Monday, February 09, 2009

And now...yet another word about Mike Green

Much is being made of Mike Green lately, and with good reason. He is riding a six-game goal-scoring streak. He leads all NHL defensemen in total scoring. He’s fourth in plus-minus. J.P. takes a look at Green’s Norris credentials over at Japers' Rink. James Mirtle asks, “Is Green the NHL’s best defenseman?” What’s unanswered is whether Green can keep this up.

Well, if there is one thing that has characterized Green’s young career so far, it is explosive improvement (we like that term). Two years ago in his first full NHL season, Green played in 70 games, finishing 2-10-12, -10. He had a rather brutal end to the season though (as did the rest of the Capitals), going 0-4-4, -11 in 22 games after the end of January.

OK, let’s move on to last season. His season-long numbers improved dramatically – 18-38-56, +6. The improvement over the previous season (16-28-34, +16) would have made for a nice season in itself. But his improvement as a player might have been most meaningful in those post-January games. In his first 52 games last year, Green was 14-18-32, -5. What he had that he didn’t have in 2006-2007 was a big finish… but not in the goal-scoring sort of way. In his last 30 games last year from February 1st forward, Green was 4-20-24, +11. If he wasn’t getting the goals he might have been getting to earn the nickname “Game Over” Green, he was getting it done in other ways. And, two of those four goals in the last 30 games were game-winners (equaling his total in the first 52 games).

Looking at this graphically…

His pre-February numbers this season equaled or surpassed last year’s in every category, except game-winners, despite playing in 15 fewer games. He has already surpassed the number of post-January goals he had last year in the post-January phase of the season. One couldn’t predict (at least not while sober) that Green will average better than a goal a game and better than the two points per game pace he’s been on in the four games of February, but here is perhaps the number that serves as a good indicator that he won’t slow down much, either… two.

Green has not gone more than two games this season without recording a point. He’s had four pairs of consecutive scoreless games this year. On the other hand, he’s registered a point in 27 of 41 games played this season and 11 of his last 12 games.

While there are no certainties in such things, the arc of improvement in Green’s young career thus far suggests that he should be a prolific point producer from the blue line through the rest of the season. Is that enough to get him serious Norris consideration? Probably, given that in the last ten seasons no Norris winner has had fewer than ten goals or 50 points in his Norris-winning season.

History, Part I

Time for a history lesson, kids...

Last year, the Capitals finished the season in a big way. Fans remember them winning 11 of their last 12 games to finish at the top of the Southeast Division. But what fans might not remember as much was that from February 1st to the end of the year, the Caps were 19-8-3 for 41 points in the standings. It was the sixth time in franchise history that the Caps earned 40 or more points from February 1st forward.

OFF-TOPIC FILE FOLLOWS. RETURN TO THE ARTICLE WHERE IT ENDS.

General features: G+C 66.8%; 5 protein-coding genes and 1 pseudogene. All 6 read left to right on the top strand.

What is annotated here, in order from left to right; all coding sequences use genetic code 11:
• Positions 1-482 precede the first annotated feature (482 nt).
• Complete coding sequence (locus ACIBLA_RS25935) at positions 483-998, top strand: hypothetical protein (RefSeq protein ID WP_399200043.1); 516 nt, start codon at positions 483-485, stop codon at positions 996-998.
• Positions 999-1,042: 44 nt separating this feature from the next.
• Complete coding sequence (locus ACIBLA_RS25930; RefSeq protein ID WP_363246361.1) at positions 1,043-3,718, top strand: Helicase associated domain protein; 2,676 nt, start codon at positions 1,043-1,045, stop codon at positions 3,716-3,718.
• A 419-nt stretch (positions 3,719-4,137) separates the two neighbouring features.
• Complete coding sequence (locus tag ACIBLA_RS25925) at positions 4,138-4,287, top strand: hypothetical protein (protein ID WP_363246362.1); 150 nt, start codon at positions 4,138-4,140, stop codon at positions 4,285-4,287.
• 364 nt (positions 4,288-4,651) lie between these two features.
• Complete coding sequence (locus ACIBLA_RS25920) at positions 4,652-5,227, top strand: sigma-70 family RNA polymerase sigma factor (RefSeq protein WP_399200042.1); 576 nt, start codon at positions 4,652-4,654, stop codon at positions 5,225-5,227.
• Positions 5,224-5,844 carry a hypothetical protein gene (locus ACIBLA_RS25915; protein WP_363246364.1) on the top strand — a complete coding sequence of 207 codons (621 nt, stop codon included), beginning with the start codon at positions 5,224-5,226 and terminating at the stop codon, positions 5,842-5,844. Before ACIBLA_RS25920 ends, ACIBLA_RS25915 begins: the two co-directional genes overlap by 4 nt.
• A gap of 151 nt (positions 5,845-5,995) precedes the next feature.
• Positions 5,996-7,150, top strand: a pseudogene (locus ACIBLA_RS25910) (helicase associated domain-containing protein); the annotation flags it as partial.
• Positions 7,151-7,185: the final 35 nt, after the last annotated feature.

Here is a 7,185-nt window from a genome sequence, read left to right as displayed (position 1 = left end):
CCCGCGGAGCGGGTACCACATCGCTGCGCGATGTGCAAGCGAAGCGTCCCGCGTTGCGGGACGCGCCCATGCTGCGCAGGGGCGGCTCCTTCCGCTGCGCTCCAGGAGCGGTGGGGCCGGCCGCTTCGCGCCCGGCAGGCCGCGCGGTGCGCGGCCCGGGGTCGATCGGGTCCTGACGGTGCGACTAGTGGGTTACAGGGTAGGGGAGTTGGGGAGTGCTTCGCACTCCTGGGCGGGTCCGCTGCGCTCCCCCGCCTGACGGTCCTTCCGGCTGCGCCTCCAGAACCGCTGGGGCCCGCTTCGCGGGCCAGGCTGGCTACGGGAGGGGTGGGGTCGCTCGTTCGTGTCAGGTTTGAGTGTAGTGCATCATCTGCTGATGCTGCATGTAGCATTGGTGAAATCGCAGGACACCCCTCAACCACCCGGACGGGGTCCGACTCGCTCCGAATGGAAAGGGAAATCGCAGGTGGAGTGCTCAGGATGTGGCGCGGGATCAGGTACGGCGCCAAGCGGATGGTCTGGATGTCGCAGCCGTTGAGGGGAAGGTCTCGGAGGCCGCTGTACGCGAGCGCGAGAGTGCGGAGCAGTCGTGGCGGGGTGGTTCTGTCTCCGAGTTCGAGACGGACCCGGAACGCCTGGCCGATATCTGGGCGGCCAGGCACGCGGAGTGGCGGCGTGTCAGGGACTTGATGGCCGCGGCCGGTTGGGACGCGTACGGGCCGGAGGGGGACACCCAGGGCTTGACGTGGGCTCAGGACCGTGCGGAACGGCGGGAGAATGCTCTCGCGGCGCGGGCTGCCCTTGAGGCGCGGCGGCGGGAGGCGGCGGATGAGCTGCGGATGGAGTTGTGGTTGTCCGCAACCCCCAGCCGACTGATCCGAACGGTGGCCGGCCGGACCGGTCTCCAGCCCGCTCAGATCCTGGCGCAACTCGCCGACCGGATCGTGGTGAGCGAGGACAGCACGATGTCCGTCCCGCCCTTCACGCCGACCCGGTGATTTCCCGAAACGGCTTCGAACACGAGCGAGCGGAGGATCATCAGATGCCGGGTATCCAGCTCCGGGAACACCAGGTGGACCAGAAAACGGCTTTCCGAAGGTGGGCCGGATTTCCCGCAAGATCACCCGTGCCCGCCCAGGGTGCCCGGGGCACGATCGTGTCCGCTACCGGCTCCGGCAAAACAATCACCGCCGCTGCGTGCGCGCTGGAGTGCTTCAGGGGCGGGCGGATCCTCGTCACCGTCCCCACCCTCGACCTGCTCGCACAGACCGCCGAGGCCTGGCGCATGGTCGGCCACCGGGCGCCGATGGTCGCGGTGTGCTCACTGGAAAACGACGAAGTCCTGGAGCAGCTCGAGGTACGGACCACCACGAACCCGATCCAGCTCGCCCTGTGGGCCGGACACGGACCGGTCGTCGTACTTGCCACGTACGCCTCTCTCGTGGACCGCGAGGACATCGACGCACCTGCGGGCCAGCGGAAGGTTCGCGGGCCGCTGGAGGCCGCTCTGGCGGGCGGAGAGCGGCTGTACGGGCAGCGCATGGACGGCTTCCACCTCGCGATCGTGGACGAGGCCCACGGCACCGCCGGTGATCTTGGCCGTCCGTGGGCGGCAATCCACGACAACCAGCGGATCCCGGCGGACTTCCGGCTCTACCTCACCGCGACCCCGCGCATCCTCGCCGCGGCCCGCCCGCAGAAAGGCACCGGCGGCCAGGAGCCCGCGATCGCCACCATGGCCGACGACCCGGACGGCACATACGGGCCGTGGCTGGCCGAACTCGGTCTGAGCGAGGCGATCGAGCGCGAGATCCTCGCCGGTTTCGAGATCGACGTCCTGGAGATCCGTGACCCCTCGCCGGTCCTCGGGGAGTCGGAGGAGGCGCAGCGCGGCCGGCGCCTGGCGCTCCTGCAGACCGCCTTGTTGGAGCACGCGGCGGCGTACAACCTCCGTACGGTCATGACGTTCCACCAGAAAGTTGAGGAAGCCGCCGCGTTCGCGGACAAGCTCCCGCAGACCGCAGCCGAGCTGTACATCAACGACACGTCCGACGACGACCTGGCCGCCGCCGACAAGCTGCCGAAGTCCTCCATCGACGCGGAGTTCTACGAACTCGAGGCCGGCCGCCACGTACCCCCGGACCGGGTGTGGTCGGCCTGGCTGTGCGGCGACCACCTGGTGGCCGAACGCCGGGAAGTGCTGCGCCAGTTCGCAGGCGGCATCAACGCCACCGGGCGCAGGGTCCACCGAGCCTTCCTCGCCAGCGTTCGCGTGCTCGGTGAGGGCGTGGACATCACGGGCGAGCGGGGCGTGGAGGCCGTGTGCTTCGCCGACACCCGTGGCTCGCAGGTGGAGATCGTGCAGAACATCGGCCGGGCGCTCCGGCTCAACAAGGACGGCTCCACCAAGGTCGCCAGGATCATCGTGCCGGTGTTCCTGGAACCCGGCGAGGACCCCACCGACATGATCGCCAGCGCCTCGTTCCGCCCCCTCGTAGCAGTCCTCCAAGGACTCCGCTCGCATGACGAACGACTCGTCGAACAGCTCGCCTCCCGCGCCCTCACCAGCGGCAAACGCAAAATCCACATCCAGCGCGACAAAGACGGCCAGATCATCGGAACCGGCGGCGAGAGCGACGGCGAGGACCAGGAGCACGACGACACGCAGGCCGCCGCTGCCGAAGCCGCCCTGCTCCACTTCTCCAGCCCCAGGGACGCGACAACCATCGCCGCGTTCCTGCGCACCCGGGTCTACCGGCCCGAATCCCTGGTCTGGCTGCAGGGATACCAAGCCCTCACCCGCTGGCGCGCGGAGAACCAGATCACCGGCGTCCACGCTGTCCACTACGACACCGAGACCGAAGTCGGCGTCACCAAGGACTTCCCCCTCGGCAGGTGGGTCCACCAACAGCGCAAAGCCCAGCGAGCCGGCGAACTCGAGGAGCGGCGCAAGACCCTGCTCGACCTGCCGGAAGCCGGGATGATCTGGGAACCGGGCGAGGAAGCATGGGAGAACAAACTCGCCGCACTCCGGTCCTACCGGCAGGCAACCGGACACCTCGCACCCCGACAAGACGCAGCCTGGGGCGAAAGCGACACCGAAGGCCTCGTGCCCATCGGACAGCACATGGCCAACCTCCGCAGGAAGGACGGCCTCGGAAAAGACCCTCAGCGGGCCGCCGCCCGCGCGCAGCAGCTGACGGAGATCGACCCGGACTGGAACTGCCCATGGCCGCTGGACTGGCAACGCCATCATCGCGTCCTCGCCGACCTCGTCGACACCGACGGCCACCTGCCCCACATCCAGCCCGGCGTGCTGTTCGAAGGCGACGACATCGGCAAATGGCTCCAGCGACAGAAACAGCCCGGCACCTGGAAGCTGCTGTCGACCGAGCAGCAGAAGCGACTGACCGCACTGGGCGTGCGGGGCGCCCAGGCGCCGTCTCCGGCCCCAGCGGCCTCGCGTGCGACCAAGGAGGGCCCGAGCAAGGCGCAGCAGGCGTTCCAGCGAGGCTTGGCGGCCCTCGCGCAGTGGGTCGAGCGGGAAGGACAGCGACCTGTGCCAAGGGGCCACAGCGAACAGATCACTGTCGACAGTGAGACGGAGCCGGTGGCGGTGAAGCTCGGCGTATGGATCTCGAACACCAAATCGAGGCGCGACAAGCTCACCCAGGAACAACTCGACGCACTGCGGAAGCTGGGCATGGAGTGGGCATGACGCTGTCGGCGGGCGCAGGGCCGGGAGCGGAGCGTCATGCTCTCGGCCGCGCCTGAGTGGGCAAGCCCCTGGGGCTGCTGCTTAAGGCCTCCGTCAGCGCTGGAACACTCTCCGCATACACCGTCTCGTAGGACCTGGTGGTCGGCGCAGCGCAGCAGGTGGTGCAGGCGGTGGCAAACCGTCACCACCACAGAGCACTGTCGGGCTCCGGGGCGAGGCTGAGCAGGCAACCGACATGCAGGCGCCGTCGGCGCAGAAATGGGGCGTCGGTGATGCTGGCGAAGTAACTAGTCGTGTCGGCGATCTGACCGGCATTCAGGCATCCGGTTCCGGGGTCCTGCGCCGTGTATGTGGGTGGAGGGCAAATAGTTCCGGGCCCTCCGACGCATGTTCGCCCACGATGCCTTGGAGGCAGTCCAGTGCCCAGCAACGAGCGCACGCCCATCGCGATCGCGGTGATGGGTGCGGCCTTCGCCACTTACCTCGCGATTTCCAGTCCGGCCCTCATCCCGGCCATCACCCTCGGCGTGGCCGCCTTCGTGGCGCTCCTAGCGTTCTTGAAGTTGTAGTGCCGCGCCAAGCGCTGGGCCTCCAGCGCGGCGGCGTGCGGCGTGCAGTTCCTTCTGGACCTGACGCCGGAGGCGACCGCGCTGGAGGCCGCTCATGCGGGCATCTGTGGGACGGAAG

Twice in franchise history the Caps have earned as many as 45 points after the end of January. In 1999-2000 Washington went 20-8-4-1 for their 45 points, while the 1985-1986 team went 21-7-3 for their 45 points.

However, the standard for comparison might be the 1983-1984 team. That club went 21-6-1 for 43 points (1.54 points earned-per-game, the most of any Caps team in the post-January portion of the season). There are some things about that team worth noting…

- Only once did the 1983-1984 team endure a losing streak after January 31st. That’s right, only once did they lose consecutive games, a three game losing streak from February 19-25 (all road games, all against Campbell – “Western” – Conference teams… some things don’t change).

- Keep in mind, this was the 1980’s, a time characterized by a lot of goal scoring. The Caps allowed more than three goals in a game only four times in the last 28 games after January 31st. They lost them all.

- 12 of the 21 wins registered by the Caps were by three or more goals. Ten times they scored at least five goals in a game (they won them all). Overall, they outscored their opponents 115-58 (4.11 – 2.07 per game).

- The Caps had two winning streaks in excess of five games – an eight-game streak from February 2-18 (part of a longer ten-game streak that started on January 27th) and a six-game streak from March 1-11.

- Oh, and the Caps were 4-0 against the Penguins after January 31st (6-1-0 for the year), outscoring them 24-6 in the four games.

That 1983-1984 team was the first of four teams in Capitals history to record more than 100 standings points (48-27-5, 101 points). If there was one word to describe it, it would be “balanced.” 13 players had 10 or more goals, seven had at least 20 (including a current Caps announcer). 19 players had ten or more points, six had at least 50 (including that guy again). 15 different players had game-winning goals. In a more subtle expression of the team’s balance, if you look at the top-ten scorers for that team, only one registered more goals than assists (Bobby Gould, and he was the tenth leading scorer on that club). They spread the puck around, and this was a team with both Mike Gartner and Bobby Carpenter, two excellent goal scorers in their own right.

The Caps are 3-1-0 to start their post-January sprint to the end of the regular season. It’s far too soon to gauge whether this club has the finishing kick to propel it forward in the standings, but if you’re looking for a standard against which to measure this team, the 1983-1984 team looks to be the Capitals team to have set the bar.

We just hope they advance farther in the playoffs than that club did...